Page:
SaaSGrid Express: irresponsible or indispensable?

Is it the height of irresponsibility to disseminate a free, downloadable SaaS application platform? Or an indispensible contribution to the Darwinian evolution of better platform-as-a-service choices?
Written by Phil Wainewright, Contributor

SaaS purists like me ought to worry about a product like SaaSGrid Express, launched this week by .NET platform-as-a-service specialist Apprenda. Surely it's the height of irresponsibility to disseminate a free, downloadable SaaS application platform? This gives the worst imaginable encouragement to hundreds if not thousands of unskilled, poorly resourced developers to set up the worst possible kind of amateur cloud implementations, with predictably calamitous results, both for the customers and for the reputation of the wider industry.

And yet, I can't bring myself to condemn it. These ISVs are going to do their own thing anyway. By making its product a free download, Apprenda is giving them a means of playing around and starting to learn the skills they need without the pressure of having to fund license fees or a monthly subscription. And by downloading what is by all accounts a properly architected SaaS platform, at least they'll be learning from an example of best practice. Perhaps they'll realize more quickly how hopeless it would be to try to engineer all of their own as-a-service infrastructure from scratch. Apprenda has hosting partners, too, so once an ISV is ready to go into production, there's no obligation to build and manage their own infrastructure — there are third-party alternatives available that can provide a robust, ready-made operational instance of the Apprenda platform.

As Apprenda's CEO Sinclair Schiller explained to me last month in a pre-briefing, the overriding aim of the Express product is to galvanize more small to mid-size ISVs into taking the plunge into SaaS. "How can we catalyze more to convert to SaaS?" he asked. "There's an honest-to-goodness need to get the market moving."

It also acknowledges an inherent problem with the vertically integrated develop-and-deploy PaaS offerings from the likes of Salesforce.com, Google AppEngine and others (one that's been partially answered by the introduction of VMware's open PaaS strategy). When Apprenda first launched, it offered its platform as a service but has now changed to a more conventionally licensed platform approach. The change was due to the realization that ISVs varied in their hosting requirements, and it wasn't possible to meet all of those different needs with a single hosted proposition. So Apprenda has now moved to a more horizontally integrated model where it sells its middleware platform separately as software and lets customers choose the underlying hosting platform.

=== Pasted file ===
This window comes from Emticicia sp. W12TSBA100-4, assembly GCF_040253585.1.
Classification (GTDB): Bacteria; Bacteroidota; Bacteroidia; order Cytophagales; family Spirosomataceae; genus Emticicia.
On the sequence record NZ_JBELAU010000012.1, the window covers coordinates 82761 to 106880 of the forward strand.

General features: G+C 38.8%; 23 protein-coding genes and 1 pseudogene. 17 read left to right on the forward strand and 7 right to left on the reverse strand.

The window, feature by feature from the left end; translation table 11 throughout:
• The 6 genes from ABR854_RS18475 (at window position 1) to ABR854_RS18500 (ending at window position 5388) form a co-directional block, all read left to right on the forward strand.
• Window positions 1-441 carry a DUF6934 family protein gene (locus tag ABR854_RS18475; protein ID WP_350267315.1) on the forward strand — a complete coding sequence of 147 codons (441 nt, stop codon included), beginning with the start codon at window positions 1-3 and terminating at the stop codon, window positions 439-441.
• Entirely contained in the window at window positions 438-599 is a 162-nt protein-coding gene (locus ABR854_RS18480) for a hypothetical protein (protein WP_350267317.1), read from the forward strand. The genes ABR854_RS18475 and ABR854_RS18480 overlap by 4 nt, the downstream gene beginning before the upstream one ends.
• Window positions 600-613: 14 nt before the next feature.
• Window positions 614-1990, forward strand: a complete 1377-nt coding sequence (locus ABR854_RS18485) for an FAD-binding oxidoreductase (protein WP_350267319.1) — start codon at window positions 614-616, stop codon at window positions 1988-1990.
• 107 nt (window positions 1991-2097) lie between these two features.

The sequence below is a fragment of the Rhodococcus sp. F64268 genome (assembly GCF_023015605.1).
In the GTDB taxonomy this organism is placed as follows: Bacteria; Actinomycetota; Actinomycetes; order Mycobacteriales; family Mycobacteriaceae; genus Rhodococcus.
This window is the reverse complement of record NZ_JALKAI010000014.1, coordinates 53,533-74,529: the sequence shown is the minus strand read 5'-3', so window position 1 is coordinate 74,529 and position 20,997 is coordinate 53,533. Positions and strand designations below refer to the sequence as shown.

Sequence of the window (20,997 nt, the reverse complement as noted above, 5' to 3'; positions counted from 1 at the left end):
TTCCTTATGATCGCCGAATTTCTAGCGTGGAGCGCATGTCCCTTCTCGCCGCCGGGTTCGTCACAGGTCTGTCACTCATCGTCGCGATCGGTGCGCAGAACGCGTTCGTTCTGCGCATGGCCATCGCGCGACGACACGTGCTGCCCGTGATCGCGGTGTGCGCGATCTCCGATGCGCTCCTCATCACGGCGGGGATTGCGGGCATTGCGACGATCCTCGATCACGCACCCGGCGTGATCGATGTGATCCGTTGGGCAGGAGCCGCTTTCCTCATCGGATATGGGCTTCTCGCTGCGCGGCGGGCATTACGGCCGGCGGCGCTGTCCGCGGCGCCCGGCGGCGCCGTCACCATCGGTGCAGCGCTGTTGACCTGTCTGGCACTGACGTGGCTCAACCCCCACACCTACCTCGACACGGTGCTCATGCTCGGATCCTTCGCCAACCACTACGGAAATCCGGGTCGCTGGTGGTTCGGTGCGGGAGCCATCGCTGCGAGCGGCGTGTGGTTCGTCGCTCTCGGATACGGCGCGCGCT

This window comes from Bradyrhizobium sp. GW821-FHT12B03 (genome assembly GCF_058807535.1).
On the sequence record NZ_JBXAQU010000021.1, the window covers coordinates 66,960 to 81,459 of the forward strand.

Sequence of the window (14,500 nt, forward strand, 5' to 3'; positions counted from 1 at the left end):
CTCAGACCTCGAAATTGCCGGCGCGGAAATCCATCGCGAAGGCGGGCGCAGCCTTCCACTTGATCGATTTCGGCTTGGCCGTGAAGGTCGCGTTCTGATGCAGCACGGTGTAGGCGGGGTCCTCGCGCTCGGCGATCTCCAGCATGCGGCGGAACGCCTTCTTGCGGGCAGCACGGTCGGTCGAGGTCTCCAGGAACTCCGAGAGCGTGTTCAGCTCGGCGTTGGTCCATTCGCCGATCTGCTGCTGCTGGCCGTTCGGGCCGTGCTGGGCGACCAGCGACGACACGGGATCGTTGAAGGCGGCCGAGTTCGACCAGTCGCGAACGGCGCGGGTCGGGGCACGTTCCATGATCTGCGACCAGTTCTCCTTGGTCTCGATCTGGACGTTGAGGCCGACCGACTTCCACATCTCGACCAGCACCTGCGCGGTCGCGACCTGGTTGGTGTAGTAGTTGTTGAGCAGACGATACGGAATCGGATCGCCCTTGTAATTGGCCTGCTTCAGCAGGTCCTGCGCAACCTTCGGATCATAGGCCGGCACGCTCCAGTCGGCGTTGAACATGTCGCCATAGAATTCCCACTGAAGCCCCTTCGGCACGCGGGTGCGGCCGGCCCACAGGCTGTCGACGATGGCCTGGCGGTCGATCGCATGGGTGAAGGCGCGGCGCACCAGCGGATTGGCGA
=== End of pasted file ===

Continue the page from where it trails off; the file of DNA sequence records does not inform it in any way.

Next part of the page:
"It was such a huge hurdle" to sell both together, explained Schiller. ISVs were having to compromise performance criteria or operational requirements because the hosting infrastructure had been predetermined. "We saw this natural inclination for people to get skittish when they saw that their engineering decisions were intimately tied to the hosting infrastructure." Allowing ISVs to choose whether to self-host or to select one of a number of third parties gives them more control over how their finished solution performs. "There is more of a best-of-breed approach where they can select the hosting layer independent of the middleware they're using."

This means that Apprenda is helping to achieve two useful results by seeding the market with its free download. First of all, it brings more ISVs into the SaaS ambit, and that's got to be good for the industry as a whole. Secondly, it allows for more experimentation by testing many different combinations of hosting infrastructure and SaaS platform. Some of those experiments will fail, with unfortunate consequences for their operators and customers. But that's the nature of evolution. Darwinian trial and error will ultimately allow for faster development of better SaaS and PaaS options than were possible when just a few mega-providers were competing for custom.

Editorial standards